Free will and the mind–body problem

Australasian Journal of Philosophy 88 (1):1 – 19 (2010)
Abstract
Compatibilists regard subsumption under certain sorts of deterministic psychological laws as sufficient for free will. As _bona fide_ laws, their existence poses problems for the thesis of the unalterability of laws, a cornerstone of the Consequence Argument against compatibilism. The thesis is challenged, although a final judgment must wait upon resolution of controversies about the nature of laws. Another premise of the Consequence Argument affirms the supervenience of mental states on physical states, a doctrine whose truth would not undermine the autonomy of psychological laws, a condition of free will. Requirements for compatibilist acceptance of physicalism are described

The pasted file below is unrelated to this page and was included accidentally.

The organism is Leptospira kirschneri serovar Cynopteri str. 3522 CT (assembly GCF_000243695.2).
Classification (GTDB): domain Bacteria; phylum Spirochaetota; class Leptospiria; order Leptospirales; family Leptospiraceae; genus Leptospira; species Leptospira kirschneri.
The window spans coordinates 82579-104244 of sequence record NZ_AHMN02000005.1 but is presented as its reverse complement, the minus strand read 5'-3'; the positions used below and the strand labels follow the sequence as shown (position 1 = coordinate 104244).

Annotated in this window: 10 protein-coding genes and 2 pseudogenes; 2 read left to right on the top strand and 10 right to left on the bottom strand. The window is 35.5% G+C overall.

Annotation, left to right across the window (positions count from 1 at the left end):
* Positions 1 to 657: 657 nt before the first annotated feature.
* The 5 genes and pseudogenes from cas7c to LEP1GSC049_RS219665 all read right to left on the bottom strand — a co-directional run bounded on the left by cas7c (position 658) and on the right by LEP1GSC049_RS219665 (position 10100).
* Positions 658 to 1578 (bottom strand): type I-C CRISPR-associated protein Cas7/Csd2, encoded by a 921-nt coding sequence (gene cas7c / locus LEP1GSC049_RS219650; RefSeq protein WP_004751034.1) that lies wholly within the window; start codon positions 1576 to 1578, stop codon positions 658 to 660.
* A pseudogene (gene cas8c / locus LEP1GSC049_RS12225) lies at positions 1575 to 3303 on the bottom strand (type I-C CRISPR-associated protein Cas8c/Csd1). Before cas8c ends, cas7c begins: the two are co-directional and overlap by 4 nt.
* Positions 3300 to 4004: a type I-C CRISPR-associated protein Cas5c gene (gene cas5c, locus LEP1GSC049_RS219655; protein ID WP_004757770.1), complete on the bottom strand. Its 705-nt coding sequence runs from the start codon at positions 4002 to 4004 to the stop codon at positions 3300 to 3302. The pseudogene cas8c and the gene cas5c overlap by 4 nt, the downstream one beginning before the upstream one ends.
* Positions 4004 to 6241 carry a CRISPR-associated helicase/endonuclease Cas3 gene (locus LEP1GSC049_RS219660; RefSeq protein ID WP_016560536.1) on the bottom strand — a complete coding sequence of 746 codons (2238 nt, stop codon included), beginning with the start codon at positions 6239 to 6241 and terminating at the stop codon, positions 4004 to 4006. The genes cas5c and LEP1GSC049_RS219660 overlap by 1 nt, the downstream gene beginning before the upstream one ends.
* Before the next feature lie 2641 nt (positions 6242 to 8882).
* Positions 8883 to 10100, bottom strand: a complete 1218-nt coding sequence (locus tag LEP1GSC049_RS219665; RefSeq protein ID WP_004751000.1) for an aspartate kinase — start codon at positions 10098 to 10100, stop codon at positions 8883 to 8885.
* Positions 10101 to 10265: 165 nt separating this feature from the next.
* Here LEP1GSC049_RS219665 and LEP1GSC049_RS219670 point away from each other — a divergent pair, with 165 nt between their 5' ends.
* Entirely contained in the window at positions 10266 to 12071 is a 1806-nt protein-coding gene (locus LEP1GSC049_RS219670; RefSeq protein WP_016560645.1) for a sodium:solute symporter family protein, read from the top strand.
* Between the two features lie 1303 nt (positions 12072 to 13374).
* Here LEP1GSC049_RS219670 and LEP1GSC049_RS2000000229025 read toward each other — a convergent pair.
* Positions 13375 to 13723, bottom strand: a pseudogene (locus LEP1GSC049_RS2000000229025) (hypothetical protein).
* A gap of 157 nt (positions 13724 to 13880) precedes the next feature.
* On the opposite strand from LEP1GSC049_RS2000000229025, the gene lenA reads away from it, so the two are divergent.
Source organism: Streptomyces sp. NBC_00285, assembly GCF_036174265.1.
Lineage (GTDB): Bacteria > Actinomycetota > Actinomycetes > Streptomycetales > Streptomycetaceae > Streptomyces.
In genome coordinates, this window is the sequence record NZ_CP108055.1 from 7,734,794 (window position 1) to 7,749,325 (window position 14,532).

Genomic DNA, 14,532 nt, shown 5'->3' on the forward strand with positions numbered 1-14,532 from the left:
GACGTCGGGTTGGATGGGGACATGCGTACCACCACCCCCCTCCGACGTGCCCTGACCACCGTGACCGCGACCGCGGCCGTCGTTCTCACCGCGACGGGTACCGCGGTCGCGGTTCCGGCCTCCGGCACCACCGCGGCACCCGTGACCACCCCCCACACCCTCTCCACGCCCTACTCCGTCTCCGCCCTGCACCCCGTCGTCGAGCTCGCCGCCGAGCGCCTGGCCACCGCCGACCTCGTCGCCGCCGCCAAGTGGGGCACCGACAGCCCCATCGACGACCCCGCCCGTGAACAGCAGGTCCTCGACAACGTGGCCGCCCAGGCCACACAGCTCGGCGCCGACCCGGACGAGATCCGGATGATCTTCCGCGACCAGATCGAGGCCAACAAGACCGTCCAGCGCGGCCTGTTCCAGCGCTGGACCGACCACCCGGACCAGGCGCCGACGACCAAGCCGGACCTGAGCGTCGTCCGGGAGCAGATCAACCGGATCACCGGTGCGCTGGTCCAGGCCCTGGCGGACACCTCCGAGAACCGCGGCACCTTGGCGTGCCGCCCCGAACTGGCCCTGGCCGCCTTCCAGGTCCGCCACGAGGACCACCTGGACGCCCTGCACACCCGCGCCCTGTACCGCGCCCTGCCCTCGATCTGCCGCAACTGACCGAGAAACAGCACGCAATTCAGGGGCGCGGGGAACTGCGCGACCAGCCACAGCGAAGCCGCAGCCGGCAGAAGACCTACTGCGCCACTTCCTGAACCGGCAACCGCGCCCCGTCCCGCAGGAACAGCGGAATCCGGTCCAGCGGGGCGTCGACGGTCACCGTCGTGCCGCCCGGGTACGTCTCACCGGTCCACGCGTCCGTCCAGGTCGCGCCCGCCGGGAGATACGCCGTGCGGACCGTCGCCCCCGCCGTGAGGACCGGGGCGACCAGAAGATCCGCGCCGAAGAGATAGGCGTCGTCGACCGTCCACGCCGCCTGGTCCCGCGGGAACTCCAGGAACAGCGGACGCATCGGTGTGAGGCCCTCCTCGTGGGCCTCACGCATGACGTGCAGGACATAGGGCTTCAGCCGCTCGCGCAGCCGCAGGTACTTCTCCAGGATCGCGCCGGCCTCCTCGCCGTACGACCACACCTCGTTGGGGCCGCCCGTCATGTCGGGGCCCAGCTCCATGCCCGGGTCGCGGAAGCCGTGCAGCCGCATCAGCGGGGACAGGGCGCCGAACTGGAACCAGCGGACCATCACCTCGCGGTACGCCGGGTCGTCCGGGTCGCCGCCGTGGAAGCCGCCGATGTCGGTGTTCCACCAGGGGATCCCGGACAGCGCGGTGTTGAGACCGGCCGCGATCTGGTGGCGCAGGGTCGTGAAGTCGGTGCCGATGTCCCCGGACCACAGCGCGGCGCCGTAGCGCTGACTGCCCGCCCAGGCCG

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    Bernard Berofsky (2003). Identification, the Self, and Autonomy. Social Philosophy and Policy 20 (2):199-220.
    Bernard Berofsky (2006). The Myth of Source. Acta Analytica 21 (4):3 - 18.

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